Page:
How do i compress the size of my godot game.Its about 250mb and i want to make it's size as least as possible.Help.

:information_source: Attention Topic was automatically imported from the old Question2Answer platform.
:bust_in_silhouette: Asked By App_develooer

How can I compress the size of my godot game.Obviously, people will like to play the games that are much smaller in size.So,I want to reduce the size of my godot project. Please Help.

Your question if very unspecific. So here are only some general hints.

Before you do any clean ups make sure that you’ve backup/s) or all your project files.

Check your .import folder. Sort the content by size and identify your biggest resources. Then try to optimize them depending on their size. (Don’t directly work with the files in the .import folder, they only result of imported content from your project tree you’ve to work on.)

If the resource is a scene file then (IMHO) try to avoid embedded binary resources. Instead save them separately so you’ve got control/information over their size. If you’re still hunting down some big scene content then save the scene as *.tscn and try to identify the binary content in the text file.

When importing meshes then use the “compress” checkbox whenever possible. (Just be aware that the very big models might lose precision)

Meshes: Check in your 3D editor if you actually need the amount of vertices/faces. Maybe, you can reduce the number of vertices using the (blender) decimate modifier without losing to much details. Also check for (&remove) invisible/unused faces.

Have a look on your textures/images. Try to evaluate if you actually need the resolution you’re currently using. Maybe you can downscale some of your textures without visual penalties.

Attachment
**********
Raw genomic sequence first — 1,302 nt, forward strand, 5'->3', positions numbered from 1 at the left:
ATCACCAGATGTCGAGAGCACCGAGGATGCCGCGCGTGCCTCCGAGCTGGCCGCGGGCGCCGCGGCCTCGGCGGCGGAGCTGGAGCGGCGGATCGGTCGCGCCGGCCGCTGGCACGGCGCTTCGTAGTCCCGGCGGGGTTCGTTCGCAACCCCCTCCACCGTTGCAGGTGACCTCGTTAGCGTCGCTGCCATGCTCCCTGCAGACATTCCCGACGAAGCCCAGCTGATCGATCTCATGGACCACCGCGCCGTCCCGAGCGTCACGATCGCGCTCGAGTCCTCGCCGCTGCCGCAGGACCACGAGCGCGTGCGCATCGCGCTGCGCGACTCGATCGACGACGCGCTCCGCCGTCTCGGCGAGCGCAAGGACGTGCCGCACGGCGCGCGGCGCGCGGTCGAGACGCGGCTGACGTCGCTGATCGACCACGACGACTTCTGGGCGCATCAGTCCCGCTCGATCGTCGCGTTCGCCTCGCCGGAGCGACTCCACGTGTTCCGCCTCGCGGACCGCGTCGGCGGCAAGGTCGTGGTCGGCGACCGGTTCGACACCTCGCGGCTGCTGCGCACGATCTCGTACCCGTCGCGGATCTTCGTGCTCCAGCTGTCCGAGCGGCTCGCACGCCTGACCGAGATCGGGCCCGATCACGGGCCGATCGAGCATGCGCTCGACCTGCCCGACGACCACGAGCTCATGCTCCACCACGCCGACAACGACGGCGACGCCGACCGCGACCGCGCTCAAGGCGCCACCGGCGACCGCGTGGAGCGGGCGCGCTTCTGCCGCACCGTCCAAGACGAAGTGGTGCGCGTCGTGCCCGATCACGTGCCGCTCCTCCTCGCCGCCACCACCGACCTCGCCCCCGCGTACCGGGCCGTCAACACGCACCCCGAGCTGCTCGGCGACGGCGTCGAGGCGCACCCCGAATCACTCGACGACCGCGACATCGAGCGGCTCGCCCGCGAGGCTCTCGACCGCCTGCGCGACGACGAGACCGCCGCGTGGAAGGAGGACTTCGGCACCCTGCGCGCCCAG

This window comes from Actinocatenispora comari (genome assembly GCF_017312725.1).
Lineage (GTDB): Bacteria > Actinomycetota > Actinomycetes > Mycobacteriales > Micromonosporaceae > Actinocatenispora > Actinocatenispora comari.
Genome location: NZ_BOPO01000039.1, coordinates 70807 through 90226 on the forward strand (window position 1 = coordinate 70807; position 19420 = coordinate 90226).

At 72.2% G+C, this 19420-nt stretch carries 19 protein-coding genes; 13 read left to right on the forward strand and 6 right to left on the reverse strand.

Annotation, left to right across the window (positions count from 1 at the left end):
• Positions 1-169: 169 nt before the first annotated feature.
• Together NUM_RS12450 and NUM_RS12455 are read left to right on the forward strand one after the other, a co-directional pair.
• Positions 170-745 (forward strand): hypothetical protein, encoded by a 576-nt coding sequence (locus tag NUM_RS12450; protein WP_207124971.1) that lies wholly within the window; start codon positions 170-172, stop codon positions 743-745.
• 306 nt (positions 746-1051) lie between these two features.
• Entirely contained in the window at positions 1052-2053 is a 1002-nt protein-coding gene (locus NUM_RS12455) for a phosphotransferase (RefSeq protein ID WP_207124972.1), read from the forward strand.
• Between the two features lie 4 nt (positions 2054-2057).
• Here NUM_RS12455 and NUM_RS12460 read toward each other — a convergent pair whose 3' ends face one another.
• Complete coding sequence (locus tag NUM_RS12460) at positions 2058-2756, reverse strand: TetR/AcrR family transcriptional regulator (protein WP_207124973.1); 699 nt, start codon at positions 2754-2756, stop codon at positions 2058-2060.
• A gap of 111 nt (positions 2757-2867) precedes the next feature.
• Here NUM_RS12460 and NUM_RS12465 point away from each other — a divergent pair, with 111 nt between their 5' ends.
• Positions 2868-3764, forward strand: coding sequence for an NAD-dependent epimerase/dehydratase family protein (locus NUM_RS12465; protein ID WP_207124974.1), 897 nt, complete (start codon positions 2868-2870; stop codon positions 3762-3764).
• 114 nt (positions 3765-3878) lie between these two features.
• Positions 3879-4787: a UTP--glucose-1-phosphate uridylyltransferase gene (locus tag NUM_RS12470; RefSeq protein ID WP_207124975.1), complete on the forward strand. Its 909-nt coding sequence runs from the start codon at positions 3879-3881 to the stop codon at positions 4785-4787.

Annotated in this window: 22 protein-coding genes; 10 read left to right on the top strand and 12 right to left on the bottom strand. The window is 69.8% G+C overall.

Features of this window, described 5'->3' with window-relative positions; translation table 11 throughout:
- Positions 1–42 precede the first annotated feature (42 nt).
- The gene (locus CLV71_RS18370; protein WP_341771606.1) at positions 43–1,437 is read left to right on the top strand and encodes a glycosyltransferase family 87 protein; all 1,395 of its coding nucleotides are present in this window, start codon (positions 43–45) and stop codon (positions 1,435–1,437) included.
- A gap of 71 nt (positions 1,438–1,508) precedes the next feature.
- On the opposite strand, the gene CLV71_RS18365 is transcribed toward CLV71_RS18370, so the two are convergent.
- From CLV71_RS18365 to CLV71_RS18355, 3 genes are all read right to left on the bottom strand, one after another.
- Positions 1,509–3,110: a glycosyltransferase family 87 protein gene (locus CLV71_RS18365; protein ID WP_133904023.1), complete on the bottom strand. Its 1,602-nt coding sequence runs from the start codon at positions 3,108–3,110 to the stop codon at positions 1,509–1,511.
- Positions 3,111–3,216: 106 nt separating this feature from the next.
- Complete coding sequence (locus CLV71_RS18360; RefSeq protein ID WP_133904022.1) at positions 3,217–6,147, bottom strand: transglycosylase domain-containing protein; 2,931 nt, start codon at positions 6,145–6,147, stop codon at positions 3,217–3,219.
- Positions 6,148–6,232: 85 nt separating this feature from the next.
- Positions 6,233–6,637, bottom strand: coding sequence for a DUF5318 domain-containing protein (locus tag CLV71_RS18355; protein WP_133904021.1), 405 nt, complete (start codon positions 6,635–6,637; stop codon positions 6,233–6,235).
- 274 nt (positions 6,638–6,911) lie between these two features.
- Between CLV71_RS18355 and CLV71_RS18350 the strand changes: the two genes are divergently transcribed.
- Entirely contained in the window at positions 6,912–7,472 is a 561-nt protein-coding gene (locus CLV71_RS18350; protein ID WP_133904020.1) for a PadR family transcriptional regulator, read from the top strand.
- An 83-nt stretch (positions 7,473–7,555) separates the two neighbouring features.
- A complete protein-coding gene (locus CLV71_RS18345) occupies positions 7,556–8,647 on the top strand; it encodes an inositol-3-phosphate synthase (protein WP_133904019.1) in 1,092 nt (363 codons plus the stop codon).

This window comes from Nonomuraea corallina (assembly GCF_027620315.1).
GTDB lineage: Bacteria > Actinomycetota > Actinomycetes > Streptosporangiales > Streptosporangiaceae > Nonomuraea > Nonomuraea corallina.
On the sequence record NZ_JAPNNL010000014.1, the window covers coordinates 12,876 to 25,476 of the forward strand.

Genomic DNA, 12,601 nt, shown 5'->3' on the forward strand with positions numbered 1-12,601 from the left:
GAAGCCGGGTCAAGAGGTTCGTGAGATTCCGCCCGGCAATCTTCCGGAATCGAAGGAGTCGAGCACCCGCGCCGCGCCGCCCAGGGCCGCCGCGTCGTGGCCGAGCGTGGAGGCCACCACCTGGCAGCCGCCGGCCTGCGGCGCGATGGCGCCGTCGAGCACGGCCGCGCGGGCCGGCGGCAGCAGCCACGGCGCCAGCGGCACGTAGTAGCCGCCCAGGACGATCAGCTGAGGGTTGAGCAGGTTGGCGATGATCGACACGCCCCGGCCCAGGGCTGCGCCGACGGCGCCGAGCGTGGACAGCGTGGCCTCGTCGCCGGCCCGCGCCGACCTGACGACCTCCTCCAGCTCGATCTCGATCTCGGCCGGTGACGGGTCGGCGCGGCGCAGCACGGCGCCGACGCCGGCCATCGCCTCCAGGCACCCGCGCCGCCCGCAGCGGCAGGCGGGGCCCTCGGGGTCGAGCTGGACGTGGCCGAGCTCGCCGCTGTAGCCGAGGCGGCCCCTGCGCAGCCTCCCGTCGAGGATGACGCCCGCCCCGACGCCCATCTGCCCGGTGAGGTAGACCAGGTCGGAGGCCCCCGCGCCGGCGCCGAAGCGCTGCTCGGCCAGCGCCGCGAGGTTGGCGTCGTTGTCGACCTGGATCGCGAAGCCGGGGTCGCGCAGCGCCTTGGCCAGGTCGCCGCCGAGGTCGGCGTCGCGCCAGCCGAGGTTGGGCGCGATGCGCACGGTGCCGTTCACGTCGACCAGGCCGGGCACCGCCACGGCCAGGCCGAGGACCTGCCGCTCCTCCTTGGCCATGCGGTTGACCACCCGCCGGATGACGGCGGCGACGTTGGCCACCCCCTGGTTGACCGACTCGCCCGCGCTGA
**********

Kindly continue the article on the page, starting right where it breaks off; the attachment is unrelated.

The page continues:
Videos? Ok, there you got it. Videos will often use up much space. You could try to reencode them with lower bitrate/higher compression, lower the resolution or use another/better codec (just make sure it stays compatible with your target platform(s))

Check for unused resources. Maybe your project contains some unused/test data which isn’t needed any more. Clean up!

wombatstampede | 2019-10-11 07:35

If only you can upvote comments. :slight_smile:

SIsilicon | 2019-10-11 14:05

Nothing is happening.Please answer.I am waiting for your answer…

App_develooer | 2019-10-16 15:10

:bust_in_silhouette: Reply From: wombatstampede

How should we be able to help if we don’t know any details about your project and the involved files?

Is your project 2D or 3D?

Does it target android,ios, html5 or PC? (or all at once?)

Have a look at your projects .import folder. Sort the contents by size (descending) and begin with the biggest files.

Those file names will give you a hint where to begin. Search the corresponding source files in your project and think about the following:

  • Can I select a different/better compression when importing the file?
  • Can I save space by
    a) reducing the resolution of the image file? (i.e. reduce from 2048x2048 to 512x512)
    b) reducing the complexity of a 3d mesh? (i.e. my applying modifiers in Blender)
    c) reducing the bitrate/resolution of sound files, or reduce the size of effects by looping?
    d) lower the bitrate/resolution of video files?
    e) consolidate very similar images/sounds into one?
    f) bake multiple 3d model textures into one texture?

If you have no clue then list the top 10 files (with size) of your .import folder here. Then add the image resolution or mesh number of vertices and I might be more specific.

Sometimes, data will lose quality when being rescaled/compressed to a lower size but often the difference is not/barely visible. This all depends on the use case.

:bust_in_silhouette: Reply From: ProggerParrot

As for game size, godot is extremely customizable.
Since Godot is opensource you have the possibility to cut out all features you don’t need from the engine (and from your game).
Depending on the scope of what your game needs, you can cut out more or less.

But most importantly, i highly recommend to compress all used resources as best as possible (using tools like blender or gimp)

You can see everything in detail here in the video: